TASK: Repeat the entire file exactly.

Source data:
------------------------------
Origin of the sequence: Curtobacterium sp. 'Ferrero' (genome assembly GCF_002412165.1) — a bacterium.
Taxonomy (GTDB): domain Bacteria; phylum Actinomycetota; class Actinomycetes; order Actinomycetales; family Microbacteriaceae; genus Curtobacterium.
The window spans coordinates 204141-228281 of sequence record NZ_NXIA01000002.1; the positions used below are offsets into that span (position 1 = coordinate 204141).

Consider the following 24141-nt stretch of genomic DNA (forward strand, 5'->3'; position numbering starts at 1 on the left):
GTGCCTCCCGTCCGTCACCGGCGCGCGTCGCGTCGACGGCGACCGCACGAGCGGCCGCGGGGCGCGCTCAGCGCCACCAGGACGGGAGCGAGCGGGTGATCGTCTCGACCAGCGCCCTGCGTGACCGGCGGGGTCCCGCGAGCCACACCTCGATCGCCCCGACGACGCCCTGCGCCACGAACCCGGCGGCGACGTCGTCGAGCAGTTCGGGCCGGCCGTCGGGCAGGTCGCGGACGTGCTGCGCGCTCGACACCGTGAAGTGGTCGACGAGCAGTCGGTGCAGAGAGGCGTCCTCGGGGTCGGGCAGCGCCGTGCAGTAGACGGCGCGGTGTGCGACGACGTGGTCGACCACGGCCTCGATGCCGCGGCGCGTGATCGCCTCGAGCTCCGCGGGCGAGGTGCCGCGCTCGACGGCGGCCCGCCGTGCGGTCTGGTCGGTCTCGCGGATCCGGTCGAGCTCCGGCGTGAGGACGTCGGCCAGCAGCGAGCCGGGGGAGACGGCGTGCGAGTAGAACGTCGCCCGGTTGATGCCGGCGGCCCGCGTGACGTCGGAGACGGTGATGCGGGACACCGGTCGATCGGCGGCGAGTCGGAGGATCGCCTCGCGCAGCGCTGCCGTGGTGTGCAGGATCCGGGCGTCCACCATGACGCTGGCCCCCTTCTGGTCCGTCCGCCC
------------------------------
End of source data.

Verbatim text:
Origin of the sequence: Curtobacterium sp. 'Ferrero' (genome assembly GCF_002412165.1) — a bacterium.
Taxonomy (GTDB): domain Bacteria; phylum Actinomycetota; class Actinomycetes; order Actinomycetales; family Microbacteriaceae; genus Curtobacterium.
The window spans coordinates 204141-228281 of sequence record NZ_NXIA01000002.1; the positions used below are offsets into that span (position 1 = coordinate 204141).

Consider the following 24141-nt stretch of genomic DNA (forward strand, 5'->3'; position numbering starts at 1 on the left):
GTGCCTCCCGTCCGTCACCGGCGCGCGTCGCGTCGACGGCGACCGCACGAGCGGCCGCGGGGCGCGCTCAGCGCCACCAGGACGGGAGCGAGCGGGTGATCGTCTCGACCAGCGCCCTGCGTGACCGGCGGGGTCCCGCGAGCCACACCTCGATCGCCCCGACGACGCCCTGCGCCACGAACCCGGCGGCGACGTCGTCGAGCAGTTCGGGCCGGCCGTCGGGCAGGTCGCGGACGTGCTGCGCGCTCGACACCGTGAAGTGGTCGACGAGCAGTCGGTGCAGAGAGGCGTCCTCGGGGTCGGGCAGCGCCGTGCAGTAGACGGCGCGGTGTGCGACGACGTGGTCGACCACGGCCTCGATGCCGCGGCGCGTGATCGCCTCGAGCTCCGCGGGCGAGGTGCCGCGCTCGACGGCGGCCCGCCGTGCGGTCTGGTCGGTCTCGCGGATCCGGTCGAGCTCCGGCGTGAGGACGTCGGCCAGCAGCGAGCCGGGGGAGACGGCGTGCGAGTAGAACGTCGCCCGGTTGATGCCGGCGGCCCGCGTGACGTCGGAGACGGTGATGCGGGACACCGGTCGATCGGCGGCGAGTCGGAGGATCGCCTCGCGCAGCGCTGCCGTGGTGTGCAGGATCCGGGCGTCCACCATGACGCTGGCCCCCTTCTGGTCCGTCCGCCC